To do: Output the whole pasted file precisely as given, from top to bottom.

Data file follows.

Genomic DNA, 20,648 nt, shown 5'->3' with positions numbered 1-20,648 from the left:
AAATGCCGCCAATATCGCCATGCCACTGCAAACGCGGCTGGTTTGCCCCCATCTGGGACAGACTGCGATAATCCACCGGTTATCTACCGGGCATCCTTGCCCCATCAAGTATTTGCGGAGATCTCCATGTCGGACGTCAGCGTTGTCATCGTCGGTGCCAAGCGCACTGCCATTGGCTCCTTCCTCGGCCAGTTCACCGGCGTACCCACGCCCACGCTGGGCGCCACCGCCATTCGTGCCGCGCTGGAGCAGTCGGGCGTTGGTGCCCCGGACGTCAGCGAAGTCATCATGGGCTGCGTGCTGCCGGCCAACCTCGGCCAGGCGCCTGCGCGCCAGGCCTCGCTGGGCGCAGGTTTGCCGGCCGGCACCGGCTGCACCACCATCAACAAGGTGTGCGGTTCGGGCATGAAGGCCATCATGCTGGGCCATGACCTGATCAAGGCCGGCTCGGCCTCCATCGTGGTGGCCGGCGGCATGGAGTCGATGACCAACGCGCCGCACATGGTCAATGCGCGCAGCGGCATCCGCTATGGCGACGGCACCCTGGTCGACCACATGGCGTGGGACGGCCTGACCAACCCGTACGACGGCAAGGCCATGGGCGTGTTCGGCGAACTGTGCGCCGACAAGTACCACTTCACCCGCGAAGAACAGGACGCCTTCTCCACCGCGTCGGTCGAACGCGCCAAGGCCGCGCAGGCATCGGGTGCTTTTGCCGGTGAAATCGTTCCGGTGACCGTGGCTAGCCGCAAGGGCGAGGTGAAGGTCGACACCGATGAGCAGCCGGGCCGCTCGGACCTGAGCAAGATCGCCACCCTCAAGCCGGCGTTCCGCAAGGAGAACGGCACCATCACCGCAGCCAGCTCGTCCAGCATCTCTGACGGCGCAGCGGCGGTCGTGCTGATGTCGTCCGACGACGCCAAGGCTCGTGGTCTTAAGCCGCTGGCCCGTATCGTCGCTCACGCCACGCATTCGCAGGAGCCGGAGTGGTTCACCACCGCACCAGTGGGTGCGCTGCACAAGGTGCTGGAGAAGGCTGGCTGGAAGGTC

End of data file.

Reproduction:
Genomic DNA, 20,648 nt, shown 5'->3' with positions numbered 1-20,648 from the left:
AAATGCCGCCAATATCGCCATGCCACTGCAAACGCGGCTGGTTTGCCCCCATCTGGGACAGACTGCGATAATCCACCGGTTATCTACCGGGCATCCTTGCCCCATCAAGTATTTGCGGAGATCTCCATGTCGGACGTCAGCGTTGTCATCGTCGGTGCCAAGCGCACTGCCATTGGCTCCTTCCTCGGCCAGTTCACCGGCGTACCCACGCCCACGCTGGGCGCCACCGCCATTCGTGCCGCGCTGGAGCAGTCGGGCGTTGGTGCCCCGGACGTCAGCGAAGTCATCATGGGCTGCGTGCTGCCGGCCAACCTCGGCCAGGCGCCTGCGCGCCAGGCCTCGCTGGGCGCAGGTTTGCCGGCCGGCACCGGCTGCACCACCATCAACAAGGTGTGCGGTTCGGGCATGAAGGCCATCATGCTGGGCCATGACCTGATCAAGGCCGGCTCGGCCTCCATCGTGGTGGCCGGCGGCATGGAGTCGATGACCAACGCGCCGCACATGGTCAATGCGCGCAGCGGCATCCGCTATGGCGACGGCACCCTGGTCGACCACATGGCGTGGGACGGCCTGACCAACCCGTACGACGGCAAGGCCATGGGCGTGTTCGGCGAACTGTGCGCCGACAAGTACCACTTCACCCGCGAAGAACAGGACGCCTTCTCCACCGCGTCGGTCGAACGCGCCAAGGCCGCGCAGGCATCGGGTGCTTTTGCCGGTGAAATCGTTCCGGTGACCGTGGCTAGCCGCAAGGGCGAGGTGAAGGTCGACACCGATGAGCAGCCGGGCCGCTCGGACCTGAGCAAGATCGCCACCCTCAAGCCGGCGTTCCGCAAGGAGAACGGCACCATCACCGCAGCCAGCTCGTCCAGCATCTCTGACGGCGCAGCGGCGGTCGTGCTGATGTCGTCCGACGACGCCAAGGCTCGTGGTCTTAAGCCGCTGGCCCGTATCGTCGCTCACGCCACGCATTCGCAGGAGCCGGAGTGGTTCACCACCGCACCAGTGGGTGCGCTGCACAAGGTGCTGGAGAAGGCTGGCTGGAAGGTC